Re erring to Fig. 1, 2 is a glass cylinder firmly and hermetically cemented into thetop and bottom castings 3 and 1 respectively. The bottom casting 1, as shown in Fig. 9, in section and in Fig. 8 in plan is pan shaped to support lumps of a dehydrating material such as fused calcium chlorid, but at the same time isperforated as at 5, to allow of the passage of an air current, and to permit of the escape of-water into the jar or catch-receptacle 7.
The bottom casting (3, forms the base or support of the drying tube, but as shown in section in Fig. 9, is not rigidly attached thereto. The glass jar, 7, is the ordinary Mason jar and is used on account of the case with' which it may be replaced should it become broken; it is attached to the base casting 6, by the threaded neck 8. As will be seen by reference to Fig. 1, this arrangement perm ts of th easy removal of the jar when it is necessary to empty it.
In Fig. 2, is shown a fan blower 9. Thedischar'ge opening or neck of this fan enters the neck of the base casting 6, at point 10 At the top of the drying tube,
pipe connections 11 and 12, are provided for the discharge of the dry air from the drying cylinder 1, and in the discharge pipe 12. is shown a regulating valve From this valve'13, the pipe 14 makes connection with the pinene evaporating tank 15. This evaporating tank 15, is shown in elevation in Fig. 3, and .in plan at 16 in Fig. 12. In.
the tank 15 are vertical ribs or partitions '17, 17 extending from the bottom to the top of the said tank, but cut away at alternate ends, as shown by the arrows in Fig. 12;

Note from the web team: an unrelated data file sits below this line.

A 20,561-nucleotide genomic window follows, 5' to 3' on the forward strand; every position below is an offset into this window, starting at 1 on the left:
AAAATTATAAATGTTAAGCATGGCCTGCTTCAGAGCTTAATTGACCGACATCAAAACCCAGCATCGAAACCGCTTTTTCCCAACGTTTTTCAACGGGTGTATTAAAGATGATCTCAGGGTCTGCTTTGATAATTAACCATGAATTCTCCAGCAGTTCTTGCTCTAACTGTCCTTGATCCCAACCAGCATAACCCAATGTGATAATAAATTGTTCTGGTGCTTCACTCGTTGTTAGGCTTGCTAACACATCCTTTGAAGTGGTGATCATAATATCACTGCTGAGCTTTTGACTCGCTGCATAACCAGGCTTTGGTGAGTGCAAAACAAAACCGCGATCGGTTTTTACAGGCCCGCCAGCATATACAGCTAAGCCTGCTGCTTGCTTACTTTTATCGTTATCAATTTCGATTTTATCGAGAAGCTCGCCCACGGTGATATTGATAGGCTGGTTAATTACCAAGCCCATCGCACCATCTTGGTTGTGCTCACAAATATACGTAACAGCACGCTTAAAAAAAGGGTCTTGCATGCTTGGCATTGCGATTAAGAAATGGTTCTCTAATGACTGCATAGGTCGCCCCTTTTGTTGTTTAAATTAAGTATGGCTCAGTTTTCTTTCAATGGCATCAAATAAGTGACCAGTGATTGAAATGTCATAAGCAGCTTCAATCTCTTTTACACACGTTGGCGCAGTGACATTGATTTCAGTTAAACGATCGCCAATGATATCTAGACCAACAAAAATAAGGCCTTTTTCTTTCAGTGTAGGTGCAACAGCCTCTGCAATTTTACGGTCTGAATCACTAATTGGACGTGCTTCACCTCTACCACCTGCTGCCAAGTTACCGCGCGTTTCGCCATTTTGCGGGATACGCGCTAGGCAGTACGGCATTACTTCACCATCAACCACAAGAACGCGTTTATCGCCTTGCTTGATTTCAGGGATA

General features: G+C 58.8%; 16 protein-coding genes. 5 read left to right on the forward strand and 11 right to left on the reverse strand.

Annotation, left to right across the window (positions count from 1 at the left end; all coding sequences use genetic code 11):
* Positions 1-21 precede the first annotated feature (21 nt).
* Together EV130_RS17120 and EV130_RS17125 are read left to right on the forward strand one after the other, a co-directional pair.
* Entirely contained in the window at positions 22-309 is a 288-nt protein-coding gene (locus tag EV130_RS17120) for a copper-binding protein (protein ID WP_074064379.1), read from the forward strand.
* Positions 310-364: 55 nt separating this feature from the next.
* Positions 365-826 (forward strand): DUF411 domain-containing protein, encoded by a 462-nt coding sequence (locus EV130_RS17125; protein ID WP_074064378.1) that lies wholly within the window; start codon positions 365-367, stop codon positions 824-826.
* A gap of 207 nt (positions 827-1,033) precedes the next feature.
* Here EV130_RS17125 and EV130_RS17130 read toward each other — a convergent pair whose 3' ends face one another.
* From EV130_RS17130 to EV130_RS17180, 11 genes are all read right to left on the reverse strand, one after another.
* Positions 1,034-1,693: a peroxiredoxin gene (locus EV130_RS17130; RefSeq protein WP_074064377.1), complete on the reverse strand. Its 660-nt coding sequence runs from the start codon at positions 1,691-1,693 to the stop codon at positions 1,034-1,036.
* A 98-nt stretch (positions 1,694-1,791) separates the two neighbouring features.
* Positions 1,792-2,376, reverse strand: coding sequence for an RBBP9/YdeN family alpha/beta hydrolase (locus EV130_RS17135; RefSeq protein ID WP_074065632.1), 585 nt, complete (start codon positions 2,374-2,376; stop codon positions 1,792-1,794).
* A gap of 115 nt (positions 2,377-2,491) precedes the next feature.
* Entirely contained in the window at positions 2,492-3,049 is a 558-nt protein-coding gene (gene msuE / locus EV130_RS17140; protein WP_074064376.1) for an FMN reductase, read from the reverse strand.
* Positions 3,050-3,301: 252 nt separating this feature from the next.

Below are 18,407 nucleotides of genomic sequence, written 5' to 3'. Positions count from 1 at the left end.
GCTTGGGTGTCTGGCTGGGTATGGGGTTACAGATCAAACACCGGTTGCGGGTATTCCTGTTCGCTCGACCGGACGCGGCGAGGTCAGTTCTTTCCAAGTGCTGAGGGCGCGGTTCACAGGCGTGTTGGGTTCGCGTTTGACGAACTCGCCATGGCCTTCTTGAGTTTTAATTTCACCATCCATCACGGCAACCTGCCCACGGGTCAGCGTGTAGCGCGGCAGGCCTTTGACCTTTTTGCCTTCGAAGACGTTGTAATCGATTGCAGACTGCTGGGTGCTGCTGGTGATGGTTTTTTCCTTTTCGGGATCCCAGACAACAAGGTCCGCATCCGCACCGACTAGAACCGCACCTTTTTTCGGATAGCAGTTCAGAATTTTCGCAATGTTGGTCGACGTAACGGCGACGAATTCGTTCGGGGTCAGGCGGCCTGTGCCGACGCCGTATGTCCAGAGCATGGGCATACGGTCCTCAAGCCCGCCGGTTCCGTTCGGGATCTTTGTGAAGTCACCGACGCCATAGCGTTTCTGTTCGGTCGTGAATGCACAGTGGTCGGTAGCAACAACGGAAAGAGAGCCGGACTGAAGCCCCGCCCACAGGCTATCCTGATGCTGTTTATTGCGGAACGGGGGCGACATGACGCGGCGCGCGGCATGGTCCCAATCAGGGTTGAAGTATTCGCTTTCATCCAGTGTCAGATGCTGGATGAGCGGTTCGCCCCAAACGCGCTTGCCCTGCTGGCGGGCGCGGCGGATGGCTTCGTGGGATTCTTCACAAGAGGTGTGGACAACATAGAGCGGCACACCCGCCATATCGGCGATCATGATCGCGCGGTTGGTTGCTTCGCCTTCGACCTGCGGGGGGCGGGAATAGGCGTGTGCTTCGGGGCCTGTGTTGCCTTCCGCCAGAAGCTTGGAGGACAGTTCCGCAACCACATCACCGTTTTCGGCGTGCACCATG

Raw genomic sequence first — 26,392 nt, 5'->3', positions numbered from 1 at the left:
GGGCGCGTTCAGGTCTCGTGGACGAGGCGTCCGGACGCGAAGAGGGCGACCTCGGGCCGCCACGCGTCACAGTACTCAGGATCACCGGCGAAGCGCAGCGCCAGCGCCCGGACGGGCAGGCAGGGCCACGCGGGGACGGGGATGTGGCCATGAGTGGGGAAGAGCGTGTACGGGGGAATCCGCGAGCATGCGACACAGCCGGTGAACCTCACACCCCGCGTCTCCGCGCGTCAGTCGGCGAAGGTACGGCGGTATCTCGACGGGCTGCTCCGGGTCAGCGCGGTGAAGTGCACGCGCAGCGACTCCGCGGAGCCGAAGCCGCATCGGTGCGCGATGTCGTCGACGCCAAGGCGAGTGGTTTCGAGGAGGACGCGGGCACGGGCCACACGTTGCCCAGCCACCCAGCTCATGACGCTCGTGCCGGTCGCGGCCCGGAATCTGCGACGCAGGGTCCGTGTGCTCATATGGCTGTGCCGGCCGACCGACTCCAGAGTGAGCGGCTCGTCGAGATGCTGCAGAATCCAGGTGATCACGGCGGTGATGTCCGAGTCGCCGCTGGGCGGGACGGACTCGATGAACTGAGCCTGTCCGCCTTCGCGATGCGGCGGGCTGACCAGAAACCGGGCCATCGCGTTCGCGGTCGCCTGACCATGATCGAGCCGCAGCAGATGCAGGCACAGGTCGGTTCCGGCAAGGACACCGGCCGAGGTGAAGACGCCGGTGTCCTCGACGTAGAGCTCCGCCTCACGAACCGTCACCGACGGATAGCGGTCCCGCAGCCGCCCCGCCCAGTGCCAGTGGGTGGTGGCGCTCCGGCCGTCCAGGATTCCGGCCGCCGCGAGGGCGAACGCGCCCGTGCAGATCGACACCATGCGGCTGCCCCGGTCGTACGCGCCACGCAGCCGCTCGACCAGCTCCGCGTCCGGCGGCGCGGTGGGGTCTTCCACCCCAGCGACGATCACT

by which arrangement dry air entering the first passage from the air pipe 14, passes through the vertical channels formed by the ribs 17, .17 continuously until it emergps 3 through the pineiie vapor discharge 18.
this provision the air is caused totake a circuitous path back and forth over the surface of the pinene in the tank 15 and insure a saturated vapor of pinene being formed. The pinene evaporating tank 15, is partly filled with liquid pinene through the screw cap opening 19, whereby the full area or bottom of the tank is completely covered and a uniform area of evaporating surface is secured at all times. As this area of evaporating surface is large and constant, and preferably greater than necessary, a maximum amount of pinene vapor is gen erated, and the rate of evaporation of pinene can be regulated by controlling the air supply by the valve By means of the rheostat 20, as shown in Fig. 8, the speed of the fan motor 21, may be varied, whereby the total amount of the air blown through the apparatus may also be regulated.
Referring again to dry air discharge pipe 11, in Fig. 1, connection is made by means of fiber bushing 23, to an ozone generating tube 22; through this tube the dry air from pipe 11, passes downward through the air gap or space between the dielectric walls shown in Fig. 4 and emerges by means of the discharge pipe 24, through valve 25.